TechRepublic columnist Tom Mochal receives dozens of e-mails each week from members with questions about project management problems. Mochal shares member questions and the answers he provides in a column each month. IT pros often tell TechRepublic that they receive the most insight when they learn about real-life situations that other IT pros are facing.

One thing that I run into often is add-on work once a project is complete. For instance, we had a project to build 50 advanced circuit boards for one of our customers. The project ended, but a few weeks later, another order came in for additional boards. We had to reopen the project because the customer wanted the work charged to the original accounting project. What is the best way to handle this situation?


Sometimes when you focus heavily on the project management discipline, it can be easy to forget that there is life after a project. In fact, if you look at the entire life cycle of a product from beginning to end, the project usually turns out to be only a small part of the process. In the IT world, only 10 percent of the life-cycle cost of an application is spent during the initial project. The other 90 percent is spent in support.

Your question involves a project to build circuit boards, but this same question could come from someone installing a phone system or building a customized Web site. The question has to do with how follow-up work is accomplished. Two scenarios come into play, which I’ll discuss below.

Ongoing support
Support refers to the products and services that are required to keep the original deliverables performing up to expectations. This usually includes fixing errors, answering questions, communicating status, responding to emergencies, etc.

In general, support is reactive. If the product is stable and meeting the business needs, there may not be much work required. Support exists indefinitely until the original product is retired or replaced. Support is also routine, in the sense that the work you do this week is pretty much the same as what you did last week and the same as what will be needed in three months.

Over time, additional work may be required to enhance a product to meet current business requirements. In fact, you will find that the work requires you to produce a set of unique deliverables, with a certain set of resources, within a certain budget. In other words, these are new projects.

Organizing the next project
In your situation, you completed an original project for 50 circuit boards and then you got a follow-up order. One option is to start a new project to complete this second order. The work can be defined, planned, and managed as a project. It is not as large as the first one, and it will not require the same level of planning, control, or management. But you can still structure this work as a small project.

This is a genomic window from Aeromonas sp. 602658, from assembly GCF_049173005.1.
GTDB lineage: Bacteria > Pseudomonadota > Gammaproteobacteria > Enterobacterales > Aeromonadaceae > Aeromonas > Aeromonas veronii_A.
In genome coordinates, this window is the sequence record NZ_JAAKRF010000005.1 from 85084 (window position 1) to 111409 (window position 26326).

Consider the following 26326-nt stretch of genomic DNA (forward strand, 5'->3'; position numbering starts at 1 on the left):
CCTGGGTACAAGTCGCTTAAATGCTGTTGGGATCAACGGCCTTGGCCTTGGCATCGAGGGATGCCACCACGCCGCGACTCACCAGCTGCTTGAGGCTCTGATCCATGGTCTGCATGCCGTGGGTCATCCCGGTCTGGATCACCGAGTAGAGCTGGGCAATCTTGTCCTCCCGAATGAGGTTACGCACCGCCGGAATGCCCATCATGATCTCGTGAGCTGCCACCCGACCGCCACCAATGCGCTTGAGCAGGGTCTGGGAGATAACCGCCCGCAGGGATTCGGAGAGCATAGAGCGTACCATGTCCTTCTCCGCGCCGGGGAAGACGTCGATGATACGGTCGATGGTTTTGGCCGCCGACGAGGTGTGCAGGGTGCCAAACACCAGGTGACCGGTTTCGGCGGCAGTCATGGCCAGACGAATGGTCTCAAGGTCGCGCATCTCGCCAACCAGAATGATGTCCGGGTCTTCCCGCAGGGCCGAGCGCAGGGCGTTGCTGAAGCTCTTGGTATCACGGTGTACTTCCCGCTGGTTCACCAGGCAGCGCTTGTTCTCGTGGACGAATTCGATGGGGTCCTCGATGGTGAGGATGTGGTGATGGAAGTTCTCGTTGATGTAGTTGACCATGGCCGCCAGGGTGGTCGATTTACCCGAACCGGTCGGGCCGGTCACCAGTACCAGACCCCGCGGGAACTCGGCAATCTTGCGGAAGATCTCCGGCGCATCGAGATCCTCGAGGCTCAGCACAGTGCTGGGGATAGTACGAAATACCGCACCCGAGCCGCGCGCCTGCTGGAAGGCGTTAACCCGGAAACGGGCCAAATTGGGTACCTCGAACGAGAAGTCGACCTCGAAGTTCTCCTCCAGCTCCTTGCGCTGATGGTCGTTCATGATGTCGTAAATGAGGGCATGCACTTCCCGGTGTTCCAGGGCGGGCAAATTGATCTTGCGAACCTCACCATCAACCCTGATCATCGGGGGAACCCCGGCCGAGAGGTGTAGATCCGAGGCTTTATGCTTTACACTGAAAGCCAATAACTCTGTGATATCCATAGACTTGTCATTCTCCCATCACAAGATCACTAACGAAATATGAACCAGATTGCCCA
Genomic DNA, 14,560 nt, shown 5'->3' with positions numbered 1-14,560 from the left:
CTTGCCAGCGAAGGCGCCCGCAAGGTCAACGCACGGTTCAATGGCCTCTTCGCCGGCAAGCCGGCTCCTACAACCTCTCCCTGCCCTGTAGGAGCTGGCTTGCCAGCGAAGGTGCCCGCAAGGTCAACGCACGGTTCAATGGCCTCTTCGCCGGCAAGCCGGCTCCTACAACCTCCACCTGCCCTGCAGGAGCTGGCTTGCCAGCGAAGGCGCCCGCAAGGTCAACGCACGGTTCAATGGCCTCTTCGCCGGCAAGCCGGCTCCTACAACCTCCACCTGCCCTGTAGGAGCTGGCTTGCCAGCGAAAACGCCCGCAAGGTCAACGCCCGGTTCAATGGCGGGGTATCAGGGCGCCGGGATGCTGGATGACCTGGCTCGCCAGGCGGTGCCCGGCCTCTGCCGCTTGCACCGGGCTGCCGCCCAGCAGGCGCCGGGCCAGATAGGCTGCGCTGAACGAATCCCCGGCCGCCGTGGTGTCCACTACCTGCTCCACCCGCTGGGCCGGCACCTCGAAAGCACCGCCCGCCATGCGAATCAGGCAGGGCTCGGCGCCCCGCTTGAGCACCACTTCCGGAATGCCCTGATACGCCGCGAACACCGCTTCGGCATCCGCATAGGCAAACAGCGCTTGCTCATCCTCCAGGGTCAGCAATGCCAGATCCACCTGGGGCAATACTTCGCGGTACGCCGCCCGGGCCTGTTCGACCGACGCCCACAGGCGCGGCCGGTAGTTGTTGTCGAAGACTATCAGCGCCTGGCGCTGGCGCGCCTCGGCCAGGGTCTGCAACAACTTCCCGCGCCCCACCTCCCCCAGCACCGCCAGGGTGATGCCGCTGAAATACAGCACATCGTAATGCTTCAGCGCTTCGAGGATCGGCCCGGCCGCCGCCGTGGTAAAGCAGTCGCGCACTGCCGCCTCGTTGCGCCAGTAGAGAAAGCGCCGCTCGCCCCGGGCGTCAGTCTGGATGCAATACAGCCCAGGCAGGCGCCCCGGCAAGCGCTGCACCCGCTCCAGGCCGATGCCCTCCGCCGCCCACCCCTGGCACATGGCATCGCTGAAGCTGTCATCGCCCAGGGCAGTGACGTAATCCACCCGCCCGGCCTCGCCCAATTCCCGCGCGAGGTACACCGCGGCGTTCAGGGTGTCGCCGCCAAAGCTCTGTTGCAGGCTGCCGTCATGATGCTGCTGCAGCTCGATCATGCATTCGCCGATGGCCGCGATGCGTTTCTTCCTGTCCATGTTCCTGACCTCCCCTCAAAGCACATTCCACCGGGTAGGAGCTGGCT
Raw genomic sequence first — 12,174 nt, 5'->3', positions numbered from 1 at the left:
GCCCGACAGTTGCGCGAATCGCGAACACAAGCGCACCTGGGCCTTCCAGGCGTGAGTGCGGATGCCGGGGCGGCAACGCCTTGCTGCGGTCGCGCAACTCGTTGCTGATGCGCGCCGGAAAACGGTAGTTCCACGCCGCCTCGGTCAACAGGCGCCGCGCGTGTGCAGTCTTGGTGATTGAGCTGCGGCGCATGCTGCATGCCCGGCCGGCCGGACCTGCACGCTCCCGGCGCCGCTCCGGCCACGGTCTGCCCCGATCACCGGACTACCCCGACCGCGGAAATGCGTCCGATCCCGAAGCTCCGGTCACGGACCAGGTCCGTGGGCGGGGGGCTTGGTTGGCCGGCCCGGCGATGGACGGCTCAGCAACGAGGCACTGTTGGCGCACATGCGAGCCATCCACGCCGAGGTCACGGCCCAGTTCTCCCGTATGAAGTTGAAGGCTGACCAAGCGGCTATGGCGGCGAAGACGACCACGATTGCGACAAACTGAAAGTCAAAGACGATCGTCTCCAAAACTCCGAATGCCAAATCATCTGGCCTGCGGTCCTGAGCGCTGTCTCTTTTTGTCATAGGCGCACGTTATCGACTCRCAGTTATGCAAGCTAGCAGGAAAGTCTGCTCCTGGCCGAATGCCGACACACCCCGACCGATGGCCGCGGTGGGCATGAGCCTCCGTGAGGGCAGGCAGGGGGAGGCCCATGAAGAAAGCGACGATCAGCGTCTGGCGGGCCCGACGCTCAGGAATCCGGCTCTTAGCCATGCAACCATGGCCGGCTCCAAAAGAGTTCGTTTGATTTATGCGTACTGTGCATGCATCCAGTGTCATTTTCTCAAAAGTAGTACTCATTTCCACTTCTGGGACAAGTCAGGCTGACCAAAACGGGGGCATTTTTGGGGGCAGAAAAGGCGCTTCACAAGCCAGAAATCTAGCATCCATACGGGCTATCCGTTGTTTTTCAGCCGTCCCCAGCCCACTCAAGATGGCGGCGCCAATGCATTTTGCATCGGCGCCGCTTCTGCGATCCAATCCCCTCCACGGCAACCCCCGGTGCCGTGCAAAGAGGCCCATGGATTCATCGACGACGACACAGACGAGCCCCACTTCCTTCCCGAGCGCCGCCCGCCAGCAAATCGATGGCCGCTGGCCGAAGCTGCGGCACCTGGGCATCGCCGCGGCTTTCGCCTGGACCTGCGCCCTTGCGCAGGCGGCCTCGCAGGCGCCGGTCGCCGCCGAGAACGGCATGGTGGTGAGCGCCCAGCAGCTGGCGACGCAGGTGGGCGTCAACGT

The other option is to consider small pieces of work such as this to be part of the work your operations organization provides. In fact, at any given time, you may be handling small requests for additional circuit boards. If these requests are small enough, routine enough, and occur over time, they could easily fit into the operational model.

That said, you do not want to wait for the first follow-up order to figure out how you will structure the work. Usually, the general segregation of project and support work is defined at the organizational level. However, if that separation is not clear, the project team needs to define how the follow-up work will be handled.

Accounting project number vs. work project
Lastly, you said that the customer wanted to reopen the project from a billing perspective. We need to be clear on definitions here, since you are mixing the work project with the financial project.

From a work perspective, the first project is definitely complete. If a second project is started, it may be related to the first, but it is its own project. However, there may be another definition of a project from a financial perspective. You may be required to use the same financial project number for both the first and second project. But, even though the financial project is the same, from a work perspective, they are separate and distinct projects.

Project management veteran Tom Mochal is director of internal development at a software company in Atlanta. Most recently, he worked for the Coca-Cola Company, where he was responsible for deploying, training, and coaching the IS division on project-management and life-cycle skills. He’s also worked for Eastman Kodak and Cap Gemini America and has developed a project-management methodology called TenStep.

Is the original team in charge of follow-up work?

Does responsibility for a project shift once the initial work is completed? Does your operations or support team take on new aspects of a project? Tell us how your company manages this fact of IT life.